“As a returning adult learner to the California community college system, I was forced to choose classes offering ZTC because of the steep cost of textbooks for my required courses,” Kodur said. “Had I chosen to take alternate courses and pay for these textbooks then I would have had to choose something else in my life not to pay for, like my rent, utilities, car insurance, or cell phone bill. Since I was able to take ZTC courses, textbook costs were one less barrier to my education.”
Kodur said the $115 million earmarked for ZTC in the governor’s budget would go a long way to help students finish their education.
“Textbook costs can add up and be a stumbling block for many students trying to earn their degree, with the average cost of a single textbook being over $85, according to EdSource,” he said. “If more classes have ZTC offerings, then more students will have an opportunity to succeed.”
California Community Colleges is the largest higher education system in the United States and charges the lowest community college tuition rates at $46 per unit, making the cost of textbooks disproportionately more expensive in terms of students’ overall expenses. The cost of textbooks and other instructional materials regularly exceeds tuition itself.
“With seven in 10 California Community College students experiencing food insecurity, housing insecurity, or homelessness, this year’s funding of $115 million for the ZTC degree program has the opportunity to be truly transformative for students across the state, particularly our most vulnerable students who are still paying over $700 per year on learning materials,” said Phillip Kim, CEO of the Michelson 20MM Foundation.
In a June 7 letter to Assembly Speaker Anthony Rendon and Senate Pro Tem Toni Atkins, the coalition of educators, students, and policy experts wrote that the ZTC degree program “has established a strong foundation for growth and furthered positive impacts for successful student outcomes. These graduates will be essential to rebuilding our economy.” The letter was signed by Dr. Gary Michelson of Michelson Philanthropies, Debbie Raucher of John Burton Advocates for Youth, Karen Stout of Achieving the Dream, Laura Keane of uAspire, Dr. Cable Green of Creative Commons, Emily Rusch of CALPIRG, Kodur, and the leaders of many other educational advocacy organizations.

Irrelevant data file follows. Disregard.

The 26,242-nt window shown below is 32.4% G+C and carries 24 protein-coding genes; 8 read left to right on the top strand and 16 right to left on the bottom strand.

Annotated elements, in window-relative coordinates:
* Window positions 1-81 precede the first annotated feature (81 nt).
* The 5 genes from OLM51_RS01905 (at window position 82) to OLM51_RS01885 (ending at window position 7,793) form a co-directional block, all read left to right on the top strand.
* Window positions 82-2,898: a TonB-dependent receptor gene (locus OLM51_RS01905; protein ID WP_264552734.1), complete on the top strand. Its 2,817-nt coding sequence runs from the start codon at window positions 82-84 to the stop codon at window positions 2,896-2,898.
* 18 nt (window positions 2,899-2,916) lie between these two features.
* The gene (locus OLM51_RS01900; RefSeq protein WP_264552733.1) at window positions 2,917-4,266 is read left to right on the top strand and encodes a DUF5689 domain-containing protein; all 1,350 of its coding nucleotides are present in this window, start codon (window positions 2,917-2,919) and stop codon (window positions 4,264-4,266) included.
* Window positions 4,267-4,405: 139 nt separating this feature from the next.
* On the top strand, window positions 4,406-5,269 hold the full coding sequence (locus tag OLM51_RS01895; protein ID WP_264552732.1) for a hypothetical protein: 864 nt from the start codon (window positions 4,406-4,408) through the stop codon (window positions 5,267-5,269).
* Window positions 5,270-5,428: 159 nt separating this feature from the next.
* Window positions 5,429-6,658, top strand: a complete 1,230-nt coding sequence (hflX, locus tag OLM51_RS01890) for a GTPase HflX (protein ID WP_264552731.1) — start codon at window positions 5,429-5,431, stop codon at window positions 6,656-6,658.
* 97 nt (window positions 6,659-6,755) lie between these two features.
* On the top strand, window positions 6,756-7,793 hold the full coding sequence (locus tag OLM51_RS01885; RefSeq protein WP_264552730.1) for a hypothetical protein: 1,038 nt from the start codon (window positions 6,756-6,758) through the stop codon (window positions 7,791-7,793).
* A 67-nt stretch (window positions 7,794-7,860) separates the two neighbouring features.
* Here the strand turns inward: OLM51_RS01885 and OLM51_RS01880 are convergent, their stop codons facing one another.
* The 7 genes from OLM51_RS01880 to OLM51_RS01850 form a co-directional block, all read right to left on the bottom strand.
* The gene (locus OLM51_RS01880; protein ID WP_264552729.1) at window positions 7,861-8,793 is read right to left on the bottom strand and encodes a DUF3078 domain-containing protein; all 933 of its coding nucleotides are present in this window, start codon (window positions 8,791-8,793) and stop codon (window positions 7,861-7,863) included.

“In a system where textbooks cost more than tuition at a time when students are struggling with food and housing insecurity, they can ill afford to be taken advantage of,” Michelson said. “The governor heard their cries for relief, and his proposal will not only address this crisis now but well into the future.”
The ZTC program was originally created in 2016 with $5 million in seed funding with the goal of reducing the overall cost of education for students and decreasing the time it takes them to complete their degree. The initial investment generated $42 million in savings across the 23 colleges that received implementation grants, a more than 800% return on investment.
The program created 37 degree pathways and more than 31,000 students were able to enroll in ZTC courses during the first three years of implementation. Observers believe the governor’s new proposal could produce an estimated 240 ZTC degree and certificate pathways, a nearly seven-fold increase.
20MM has been dedicated to improving access, affordability, and student success in postsecondary education for more than a decade. The foundation seeded the largest nonprofit open education resources (OER) publisher, OpenStax. The Michelson Center on Public Policy were strong advocates for refunding the ZTC program on behalf of all of California’s community college students. Learn more at 20mm.org.